Obamacare could help millions of American smokers to kick the habit

Could Obamacare make this image a thing of the past?
(BSIP / UIG via Getty Images)

Did you know that the Affordable Care Act may be the single most important anti-smoking initiative in the country?

Of course not. That’s because Obamacare’s supposed friends, the Democrats, have been too craven to talk about its benefits, while its enemies, the Republicans, want only to depict it as a “disaster” without addressing its many provisions.

But the New England Journal of Medicine in its latest issue sets the record straight. The authors, from the Centers for Disease Control and Prevention and the University of Wisconsin, point out that the poor uptake of smoking cessation programs has much to do with their expense and the only spotty coverage by health insurance plans. They say the ACA makes this coverage mandatory, without co-pays, cost-sharing or the requirement that doctors get prior authorization from insurers before prescribing. (See accompanying graphic.)

The anti-smoking initiative is just one of many provisions of the ACA that are little-known but likely to have a significant impact on Americans’ health. That underscores the fatuousness of much of the anti-Obamacare campaign. When Senate Majority Leader Mitch McConnell (R-Ky.) expresses glee at the prospect that the Supreme Court may yet “take down” the law because he doesn’t like anything that has President Obama’s name on it, these are the babies he’s willing to throw out with the bathwater.

Under the ACA, the NEJM authors write, smoking cessation must be treated as one of the preventive services that private health plans are required to cover without cost-sharing or prior authorization.


The evidence shows that this provision works. In Massachusetts, which added a smoking-cessation benefit to its Medicaid program in 2006, it reduced the smoking rate among the program’s enrollees to 28% from 38%, contributed to a drop in hospitalizations for heart attacks of almost half and produced an estimated $3.12 in savings for every dollar spent.

Federal guidelines call for coverage of at least two attempts to quit per year, including “individual, group, and telephone counseling” and all anti-smoking medications with FDA approval. There are currently seven on the list, including nicotine patches, gum and pills. “This guidance should substantially increase tobacco users’ access to proven cessation treatments that could help thousands of smokers quit,” they write.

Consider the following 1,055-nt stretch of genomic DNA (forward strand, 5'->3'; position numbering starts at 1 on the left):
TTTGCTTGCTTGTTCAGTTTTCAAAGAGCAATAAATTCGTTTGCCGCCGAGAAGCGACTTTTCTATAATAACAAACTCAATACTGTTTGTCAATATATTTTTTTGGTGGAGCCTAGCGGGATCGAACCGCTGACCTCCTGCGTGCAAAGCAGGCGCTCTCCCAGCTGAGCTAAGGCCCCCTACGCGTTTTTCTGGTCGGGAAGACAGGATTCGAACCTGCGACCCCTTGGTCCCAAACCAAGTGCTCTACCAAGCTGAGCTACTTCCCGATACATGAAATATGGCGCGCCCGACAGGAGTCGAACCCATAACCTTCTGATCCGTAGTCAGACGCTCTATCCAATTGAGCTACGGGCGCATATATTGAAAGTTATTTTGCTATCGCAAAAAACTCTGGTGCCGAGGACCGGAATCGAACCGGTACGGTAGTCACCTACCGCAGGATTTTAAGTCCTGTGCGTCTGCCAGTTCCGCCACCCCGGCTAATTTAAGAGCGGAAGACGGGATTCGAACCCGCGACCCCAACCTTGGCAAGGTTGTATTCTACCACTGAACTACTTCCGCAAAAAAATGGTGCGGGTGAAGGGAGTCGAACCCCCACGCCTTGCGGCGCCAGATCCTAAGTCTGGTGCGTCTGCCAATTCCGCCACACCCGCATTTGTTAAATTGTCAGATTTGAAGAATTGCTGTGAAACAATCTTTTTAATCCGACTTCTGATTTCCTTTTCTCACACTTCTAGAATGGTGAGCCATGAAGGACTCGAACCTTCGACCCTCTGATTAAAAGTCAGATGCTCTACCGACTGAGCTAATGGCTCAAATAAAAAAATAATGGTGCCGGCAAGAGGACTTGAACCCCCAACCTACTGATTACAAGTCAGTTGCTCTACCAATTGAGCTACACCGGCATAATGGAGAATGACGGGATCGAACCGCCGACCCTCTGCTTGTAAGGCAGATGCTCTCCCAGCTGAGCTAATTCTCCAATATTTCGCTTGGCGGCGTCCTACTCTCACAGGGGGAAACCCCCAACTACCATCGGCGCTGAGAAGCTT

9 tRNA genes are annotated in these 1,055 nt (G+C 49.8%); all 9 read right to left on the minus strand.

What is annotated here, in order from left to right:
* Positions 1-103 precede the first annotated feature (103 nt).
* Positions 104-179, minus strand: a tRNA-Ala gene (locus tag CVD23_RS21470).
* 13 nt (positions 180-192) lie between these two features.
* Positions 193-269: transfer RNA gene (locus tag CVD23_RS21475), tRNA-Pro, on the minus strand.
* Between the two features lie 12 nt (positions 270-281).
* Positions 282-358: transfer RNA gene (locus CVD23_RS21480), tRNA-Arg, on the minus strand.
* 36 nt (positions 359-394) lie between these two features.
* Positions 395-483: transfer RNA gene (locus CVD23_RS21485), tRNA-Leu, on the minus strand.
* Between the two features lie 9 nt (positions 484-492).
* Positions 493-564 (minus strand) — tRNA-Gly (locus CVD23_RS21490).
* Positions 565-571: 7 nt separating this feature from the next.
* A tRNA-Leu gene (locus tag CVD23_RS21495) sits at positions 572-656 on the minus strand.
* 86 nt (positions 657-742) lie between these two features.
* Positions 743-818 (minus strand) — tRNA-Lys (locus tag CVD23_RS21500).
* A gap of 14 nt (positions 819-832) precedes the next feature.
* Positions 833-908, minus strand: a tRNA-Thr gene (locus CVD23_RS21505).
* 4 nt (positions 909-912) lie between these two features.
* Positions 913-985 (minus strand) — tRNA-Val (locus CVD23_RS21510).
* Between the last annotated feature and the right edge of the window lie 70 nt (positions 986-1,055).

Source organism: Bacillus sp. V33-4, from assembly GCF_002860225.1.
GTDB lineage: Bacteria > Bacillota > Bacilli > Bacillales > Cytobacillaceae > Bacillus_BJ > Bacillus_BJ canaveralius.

Maybe more than thousands: The CDC estimates that about 42 million Americans, or 18% of all adults, are smokers. The highest rate belongs, as it happens, to McConnell’s home state of Kentucky, at 28.3%.

The ACA takes special aim at the Medicaid population. That’s wise, because smoking in the U.S. is especially prevalent among lower-income groups. The law makes no-fee smoking cessation programs and medications a part of Medicaid for new enrollees in those states that have accepted Medicaid expansion, prohibits states from excluding smoking medications from traditional Medicaid and requires smoking cessation coverage for pregnant women in traditional Medicaid. That’s key, because 20% of pregnant women on Medicaid use tobacco, according to a 2012 study by researchers from UC Berkeley and UC San Diego.

The impact of one other smoking-related ACA provision is less clear. That’s the rule allowing insurers to charge up to 50% higher premiums for smokers, depending on state approval -- making tobacco use the only pre-existing health condition subject to higher rates. The law requires the surcharge to be waived for anyone enrolled in an anti-smoking program.

The NEJM researchers worry that the hgher rates might have the unintended consequences of prompting smokers “to conceal their tobacco use, avoid seeking cessation assistance, or forgo health insurance altogether.” Their fears evidently are shared by officials in the District of Columbia and six states, including California and New York, which outlawed the tobacco-use surcharge.

The key to exploiting the ACA’s anti-smoking provisions is outreach, so that “both smokers and physicians are aware of the opportunities the law affords.” The Massachusetts program relied on intensive publicity, including radio and transit advertising and targeted mailings. Democrats who failed to stand up for the ACA during their election campaigns should be ashamed at missing out on the opportunity to improve their voters’ health. As the NEJM authors write, “If the ACA’s tobacco-cessation provisions are fully implemented, they could turn out to be one of its greatest legacies.”

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